The Blind Side of the Heart, White's second novel, is given added dimension by the unreliability of the narrator. Maggie Quinn, an alcoholic and prostitute, is saved from suicide by the kind intervention of Father Jack, a Catholic priest. The grateful Maggie serves Father Jack as his loyal housekeeper for almost two decades, but her deep affection for the man is challenged when he is accused of not one, but two heinous crimes. In Library Journal, reviewer Susan Clifford praised the book for its "taut suspense, well-crafted characters, and dense atmosphere of justice." According to Teresa Malcolm in National Catholic Reporter, the mystery "is more interested in exploring the nature of loyalty and faith in another human being…. The reader comes to care greatly about Maggie's struggle to come to some peace with herself and with Fr. Jack…. Her journey makes for a compelling read."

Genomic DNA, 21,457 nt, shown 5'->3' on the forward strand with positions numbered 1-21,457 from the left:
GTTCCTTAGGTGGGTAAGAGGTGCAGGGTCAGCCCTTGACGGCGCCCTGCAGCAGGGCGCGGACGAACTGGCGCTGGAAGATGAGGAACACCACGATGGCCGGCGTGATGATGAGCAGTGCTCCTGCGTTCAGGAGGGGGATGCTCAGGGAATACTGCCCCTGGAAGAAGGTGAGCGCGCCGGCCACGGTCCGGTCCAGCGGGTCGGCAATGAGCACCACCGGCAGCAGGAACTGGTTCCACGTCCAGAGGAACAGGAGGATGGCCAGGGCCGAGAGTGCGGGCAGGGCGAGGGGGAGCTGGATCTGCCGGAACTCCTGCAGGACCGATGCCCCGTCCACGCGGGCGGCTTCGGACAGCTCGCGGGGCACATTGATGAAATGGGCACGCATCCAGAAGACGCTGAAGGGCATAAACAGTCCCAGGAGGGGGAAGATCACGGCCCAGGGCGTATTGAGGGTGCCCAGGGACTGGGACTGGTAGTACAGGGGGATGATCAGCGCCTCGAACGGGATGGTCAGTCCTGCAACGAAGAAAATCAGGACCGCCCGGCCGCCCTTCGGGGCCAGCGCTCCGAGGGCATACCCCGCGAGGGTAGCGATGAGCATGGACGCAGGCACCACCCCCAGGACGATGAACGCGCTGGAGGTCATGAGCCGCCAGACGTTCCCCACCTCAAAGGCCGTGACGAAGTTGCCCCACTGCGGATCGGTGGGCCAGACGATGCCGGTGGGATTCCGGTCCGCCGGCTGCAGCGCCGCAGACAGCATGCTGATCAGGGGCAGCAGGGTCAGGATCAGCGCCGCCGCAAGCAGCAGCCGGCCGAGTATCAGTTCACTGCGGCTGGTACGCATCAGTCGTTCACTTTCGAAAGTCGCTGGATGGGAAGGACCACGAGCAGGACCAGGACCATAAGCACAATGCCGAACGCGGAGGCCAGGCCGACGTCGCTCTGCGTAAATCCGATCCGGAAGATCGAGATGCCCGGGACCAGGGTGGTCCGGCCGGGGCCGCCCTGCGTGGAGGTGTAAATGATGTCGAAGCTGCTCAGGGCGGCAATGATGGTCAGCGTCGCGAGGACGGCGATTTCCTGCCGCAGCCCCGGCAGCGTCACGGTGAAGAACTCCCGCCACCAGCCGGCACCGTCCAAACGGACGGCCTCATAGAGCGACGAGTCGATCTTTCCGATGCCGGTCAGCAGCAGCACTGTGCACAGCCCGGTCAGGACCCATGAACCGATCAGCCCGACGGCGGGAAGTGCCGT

A Dream of Wolves also contains a murder, but the story is less about finding the killer and more about moral obligation in the face of uncertainty. Dr. Stuart Jordan is the medical examiner in a small town in the Blue Ridge Mountains of North Carolina. Called to report on a grisly shooting, he agrees to take custody of the prime suspect's infant daughter. In the meantime, Jordan must also contend with his manic-depressive wife—who comes and goes in his life, often causing chaos—and with the demands of his mistress that he obtain a divorce. Washington Post contributor Carolyn See wrote: "Taken on its own terms, this novel contains a fascinating collection of Southern customs…. And, of course, male readers will recognize and sympathize with the doctor's timeless dilemma." In a starred review, a Publishers Weekly contributor commended A Dream of Wolves as an "emotionally packed novel [that] delivers first-class examinations of morality." Connie Fletcher in Booklist characterized Jordan as a "wise, flawed" narrator whose "takes on human nature [are] wrenching."